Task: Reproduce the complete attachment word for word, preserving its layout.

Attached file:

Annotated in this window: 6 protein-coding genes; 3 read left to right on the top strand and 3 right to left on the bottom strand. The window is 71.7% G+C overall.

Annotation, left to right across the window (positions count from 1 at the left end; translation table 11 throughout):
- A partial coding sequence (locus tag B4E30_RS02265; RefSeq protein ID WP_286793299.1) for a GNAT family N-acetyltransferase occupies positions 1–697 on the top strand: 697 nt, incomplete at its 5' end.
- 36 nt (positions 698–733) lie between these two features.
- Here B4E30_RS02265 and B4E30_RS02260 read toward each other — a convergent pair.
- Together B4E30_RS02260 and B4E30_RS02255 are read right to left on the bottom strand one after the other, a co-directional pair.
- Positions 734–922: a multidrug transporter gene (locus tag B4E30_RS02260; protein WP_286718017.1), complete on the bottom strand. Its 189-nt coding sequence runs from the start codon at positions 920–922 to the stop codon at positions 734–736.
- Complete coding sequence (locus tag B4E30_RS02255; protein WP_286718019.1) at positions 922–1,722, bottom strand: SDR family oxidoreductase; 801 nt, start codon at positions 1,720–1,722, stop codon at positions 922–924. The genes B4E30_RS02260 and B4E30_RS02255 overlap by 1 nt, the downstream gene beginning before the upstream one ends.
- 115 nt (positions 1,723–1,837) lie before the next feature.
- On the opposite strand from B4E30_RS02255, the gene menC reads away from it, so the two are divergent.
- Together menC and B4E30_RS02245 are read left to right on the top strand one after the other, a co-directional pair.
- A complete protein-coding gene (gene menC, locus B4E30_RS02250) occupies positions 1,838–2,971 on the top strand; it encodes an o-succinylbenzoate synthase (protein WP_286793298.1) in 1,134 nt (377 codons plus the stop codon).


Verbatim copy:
Annotated in this window: 6 protein-coding genes; 3 read left to right on the top strand and 3 right to left on the bottom strand. The window is 71.7% G+C overall.

Annotation, left to right across the window (positions count from 1 at the left end; translation table 11 throughout):
- A partial coding sequence (locus tag B4E30_RS02265; RefSeq protein ID WP_286793299.1) for a GNAT family N-acetyltransferase occupies positions 1–697 on the top strand: 697 nt, incomplete at its 5' end.
- 36 nt (positions 698–733) lie between these two features.
- Here B4E30_RS02265 and B4E30_RS02260 read toward each other — a convergent pair.
- Together B4E30_RS02260 and B4E30_RS02255 are read right to left on the bottom strand one after the other, a co-directional pair.
- Positions 734–922: a multidrug transporter gene (locus tag B4E30_RS02260; protein WP_286718017.1), complete on the bottom strand. Its 189-nt coding sequence runs from the start codon at positions 920–922 to the stop codon at positions 734–736.
- Complete coding sequence (locus tag B4E30_RS02255; protein WP_286718019.1) at positions 922–1,722, bottom strand: SDR family oxidoreductase; 801 nt, start codon at positions 1,720–1,722, stop codon at positions 922–924. The genes B4E30_RS02260 and B4E30_RS02255 overlap by 1 nt, the downstream gene beginning before the upstream one ends.
- 115 nt (positions 1,723–1,837) lie before the next feature.
- On the opposite strand from B4E30_RS02255, the gene menC reads away from it, so the two are divergent.
- Together menC and B4E30_RS02245 are read left to right on the top strand one after the other, a co-directional pair.
- A complete protein-coding gene (gene menC, locus B4E30_RS02250) occupies positions 1,838–2,971 on the top strand; it encodes an o-succinylbenzoate synthase (protein WP_286793298.1) in 1,134 nt (377 codons plus the stop codon).